IC treatments depend on the severity of the symptoms. Most women require more than one type of therapy to manage their pain and urinary symptoms. Right now, there is no cure for IC, but the symptoms can be treated and controlled. Sometimes a period of trial and error is required to figure out the best combination of treatments for you.
Women with IC often find that certain foods and drinks irritate their symptoms. In fact, one study found that 90% of patients with IC had food sensitivities. Identifying which items are bothersome to you and restricting or limiting them can help control symptoms. Food sensitivities can vary. However, there are foods and beverages that appear to trigger a flare among many women. Often women eliminate these foods and slowly add them back individually to determine which ones they can still eat safely. It’s helpful to meet with a Registered Dietitian Nutritionist to identify individual trigger foods.
|Most Bothersome Foods and Drinks
- Cranberry juice
- Grapefruits and grapefruit juice
- Lemon juice
- Oranges and orange juice
- Pineapples and pineapple juice
- Hot peppers
- Tomatoes and tomato products
- Salad dressings
- Coffee (caffeinated and decaffeinated)
- Tea (caffeinated and some decaffeinated)
- Carbonated drinks (cola, non-cola, diet, caffeine-free)
- Wine (red and white)
- Indian food
- Mexican food
- Thai food
- Spicy food
- Artificial sweeteners
For most women, stress can worsen IC symptoms. Find an activity that relaxes you. It might be meditation, yoga, hypnosis, acupuncture, or taking a walk. Whatever it is, schedule time so you can help manage stress. In some cases, seeking professional psychological care is beneficial for patients with IC.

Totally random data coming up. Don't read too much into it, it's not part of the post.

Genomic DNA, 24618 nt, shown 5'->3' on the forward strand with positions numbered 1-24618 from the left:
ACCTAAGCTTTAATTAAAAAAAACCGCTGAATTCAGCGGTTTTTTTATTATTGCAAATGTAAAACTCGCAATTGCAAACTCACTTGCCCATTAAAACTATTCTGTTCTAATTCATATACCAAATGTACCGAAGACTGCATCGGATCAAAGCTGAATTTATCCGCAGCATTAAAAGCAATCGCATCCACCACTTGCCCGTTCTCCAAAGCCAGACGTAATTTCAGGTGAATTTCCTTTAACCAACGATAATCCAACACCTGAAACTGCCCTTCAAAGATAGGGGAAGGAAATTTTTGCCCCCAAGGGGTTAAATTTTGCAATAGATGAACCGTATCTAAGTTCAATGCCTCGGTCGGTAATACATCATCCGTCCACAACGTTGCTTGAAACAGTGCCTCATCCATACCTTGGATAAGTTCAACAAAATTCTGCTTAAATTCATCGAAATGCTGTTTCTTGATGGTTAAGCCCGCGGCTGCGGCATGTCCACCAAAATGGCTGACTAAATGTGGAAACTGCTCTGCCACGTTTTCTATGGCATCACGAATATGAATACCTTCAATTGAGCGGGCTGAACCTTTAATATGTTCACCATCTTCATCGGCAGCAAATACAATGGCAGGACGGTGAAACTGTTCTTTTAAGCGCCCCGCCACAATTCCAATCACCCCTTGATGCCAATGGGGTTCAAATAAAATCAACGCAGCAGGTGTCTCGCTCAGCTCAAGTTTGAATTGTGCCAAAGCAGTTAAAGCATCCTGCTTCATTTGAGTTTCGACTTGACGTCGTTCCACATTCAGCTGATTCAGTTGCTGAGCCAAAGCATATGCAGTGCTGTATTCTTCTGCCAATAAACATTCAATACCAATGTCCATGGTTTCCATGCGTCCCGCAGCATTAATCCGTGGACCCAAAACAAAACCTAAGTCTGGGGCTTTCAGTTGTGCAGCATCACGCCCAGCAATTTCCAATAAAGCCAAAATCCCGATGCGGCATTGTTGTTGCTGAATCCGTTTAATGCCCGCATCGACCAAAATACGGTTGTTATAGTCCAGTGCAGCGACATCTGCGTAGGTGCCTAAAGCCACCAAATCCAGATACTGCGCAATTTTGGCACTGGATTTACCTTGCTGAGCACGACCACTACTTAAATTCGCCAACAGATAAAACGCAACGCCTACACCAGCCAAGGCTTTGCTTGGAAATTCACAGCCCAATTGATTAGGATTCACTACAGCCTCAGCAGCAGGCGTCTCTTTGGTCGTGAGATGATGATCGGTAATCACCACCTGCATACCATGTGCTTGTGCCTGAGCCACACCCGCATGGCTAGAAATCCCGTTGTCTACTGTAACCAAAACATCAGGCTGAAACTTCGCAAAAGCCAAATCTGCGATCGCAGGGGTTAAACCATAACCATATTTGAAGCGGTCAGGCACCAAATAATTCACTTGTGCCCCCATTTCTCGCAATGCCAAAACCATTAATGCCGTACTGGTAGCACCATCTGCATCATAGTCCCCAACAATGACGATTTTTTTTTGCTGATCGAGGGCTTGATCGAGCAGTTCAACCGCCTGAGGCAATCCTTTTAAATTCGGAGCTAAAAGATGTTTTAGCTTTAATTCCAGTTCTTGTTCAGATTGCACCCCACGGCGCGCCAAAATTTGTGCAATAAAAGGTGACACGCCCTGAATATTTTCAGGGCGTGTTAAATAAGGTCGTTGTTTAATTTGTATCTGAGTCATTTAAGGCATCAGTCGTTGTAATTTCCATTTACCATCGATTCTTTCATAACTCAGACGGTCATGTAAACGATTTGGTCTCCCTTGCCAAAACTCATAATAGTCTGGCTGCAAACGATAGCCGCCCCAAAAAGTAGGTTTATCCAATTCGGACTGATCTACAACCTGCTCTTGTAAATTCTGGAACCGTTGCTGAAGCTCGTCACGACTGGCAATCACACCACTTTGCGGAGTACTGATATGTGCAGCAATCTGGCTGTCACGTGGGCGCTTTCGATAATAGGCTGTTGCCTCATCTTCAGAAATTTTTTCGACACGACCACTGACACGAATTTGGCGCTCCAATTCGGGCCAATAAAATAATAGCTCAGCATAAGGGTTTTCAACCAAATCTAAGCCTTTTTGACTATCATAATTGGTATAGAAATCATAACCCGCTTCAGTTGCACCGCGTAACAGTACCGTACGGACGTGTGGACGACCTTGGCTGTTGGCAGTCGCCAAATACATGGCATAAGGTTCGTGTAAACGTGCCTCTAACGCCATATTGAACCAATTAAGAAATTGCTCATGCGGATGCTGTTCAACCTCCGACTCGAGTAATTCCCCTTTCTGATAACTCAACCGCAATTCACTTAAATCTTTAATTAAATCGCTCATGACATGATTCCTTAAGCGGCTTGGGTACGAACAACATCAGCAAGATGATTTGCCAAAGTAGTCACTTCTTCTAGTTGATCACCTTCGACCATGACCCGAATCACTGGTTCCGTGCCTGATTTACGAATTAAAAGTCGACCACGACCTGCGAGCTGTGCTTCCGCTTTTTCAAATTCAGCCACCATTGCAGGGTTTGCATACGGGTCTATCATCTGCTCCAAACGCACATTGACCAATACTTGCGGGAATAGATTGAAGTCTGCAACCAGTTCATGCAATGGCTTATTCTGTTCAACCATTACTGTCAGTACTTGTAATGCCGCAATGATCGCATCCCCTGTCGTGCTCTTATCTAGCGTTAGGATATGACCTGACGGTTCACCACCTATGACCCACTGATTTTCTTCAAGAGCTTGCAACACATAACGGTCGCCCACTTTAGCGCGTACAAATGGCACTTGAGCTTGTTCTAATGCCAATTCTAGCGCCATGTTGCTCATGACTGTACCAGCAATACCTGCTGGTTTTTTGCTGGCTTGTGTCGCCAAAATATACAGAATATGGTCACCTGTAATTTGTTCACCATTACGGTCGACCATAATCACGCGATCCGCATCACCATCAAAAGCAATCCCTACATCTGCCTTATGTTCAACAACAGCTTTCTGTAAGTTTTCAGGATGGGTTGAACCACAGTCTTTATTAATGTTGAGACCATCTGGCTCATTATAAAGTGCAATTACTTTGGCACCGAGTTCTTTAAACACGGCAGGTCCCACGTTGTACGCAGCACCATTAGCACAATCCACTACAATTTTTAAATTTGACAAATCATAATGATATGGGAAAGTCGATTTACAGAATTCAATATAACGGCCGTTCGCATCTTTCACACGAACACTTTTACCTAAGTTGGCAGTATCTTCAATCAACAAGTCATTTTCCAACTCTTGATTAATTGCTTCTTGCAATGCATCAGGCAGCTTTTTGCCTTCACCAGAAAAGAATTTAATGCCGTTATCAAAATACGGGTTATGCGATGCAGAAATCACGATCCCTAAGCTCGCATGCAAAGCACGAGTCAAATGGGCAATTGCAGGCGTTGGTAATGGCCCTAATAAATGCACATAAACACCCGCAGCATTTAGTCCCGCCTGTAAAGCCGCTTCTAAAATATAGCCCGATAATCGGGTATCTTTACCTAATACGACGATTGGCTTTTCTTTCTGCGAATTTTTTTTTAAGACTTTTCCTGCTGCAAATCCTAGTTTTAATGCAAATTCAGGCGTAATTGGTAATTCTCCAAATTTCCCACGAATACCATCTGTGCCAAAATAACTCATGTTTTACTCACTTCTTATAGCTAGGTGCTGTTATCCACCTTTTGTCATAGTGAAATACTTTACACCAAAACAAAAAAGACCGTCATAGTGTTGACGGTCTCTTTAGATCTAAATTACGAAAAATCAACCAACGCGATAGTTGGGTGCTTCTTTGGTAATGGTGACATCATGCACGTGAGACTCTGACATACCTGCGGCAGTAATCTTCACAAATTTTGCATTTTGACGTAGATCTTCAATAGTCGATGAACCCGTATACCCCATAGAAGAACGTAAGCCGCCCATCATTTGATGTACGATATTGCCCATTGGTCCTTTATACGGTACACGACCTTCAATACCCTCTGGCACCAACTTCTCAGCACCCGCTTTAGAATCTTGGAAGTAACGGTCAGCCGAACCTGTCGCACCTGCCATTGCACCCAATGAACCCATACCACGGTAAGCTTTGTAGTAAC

A specially trained physical therapist (PT) can manually maneuver your pelvic area to help relieve pelvic pain. This therapy may loosen tight pelvic floor muscles and tissues. Women with IC should NOT do pelvic floor strengthening exercises (called Kegel Exercises) unless under the care of a PT. These exercises can worsen symptoms.
Your provider may prescribe one or a combination of medicines. Pentosan polysulfate sodium (ElmironTM) is the only FDA-approved oral medicine for IC. It helps about one third of women control their symptoms. Other drugs that may help include:
Some find it helpful to get medicine inserted directly into their bladders. A series of these bladder instillations is usually done in the office. Treatments can be 1 to 2 times a week for 6 to 8 weeks.
Cystoscopy Under Anesthesia
Simple cystoscopy in the office can be more uncomfortable for IC patients than other people. If done with sedation, Hunner’s lesions or epithelial cracks can be treated with cautery or injected with steroids for symptomatic relief. In addition, stretching the bladder wall, called hydrodistension, can also be helpful. Because this can be painful, it is often performed as an outpatient surgery with general anesthesia. This procedure provides relief for some women, but in others, it may actually cause a flare immediately afterward.
Electrical stimulation devices can be placed outside of your body (TENS unit) or surgically implanted inside the body for sacral nerve modulation (call InterStim). They intercept the pelvic nerves that control and affect the bladder, urethra and pelvic floor. Sacral nerve modulation may relieve IC symptoms, specifically the urinary symptoms of urinary frequency and urgency.
Botulinum Toxin (Botox)
Botox can increase bladder capacity, which can help a patient with IC urinate less often. Using local anesthetic or sedation, your doctor uses a small camera (cystoscopy) and a needle to inject Botox into the bladder wall. Typically, the injection needs to be repeated 1 to 2 times a year. A small number of women experience side effects, such as difficulty emptying the bladder or urinary tract infection.
Surgery is reserved for the rarest and most extreme cases. Most women never need surgery. In these cases, the bladder can be removed or enlarged using the bowel to make a new bladder.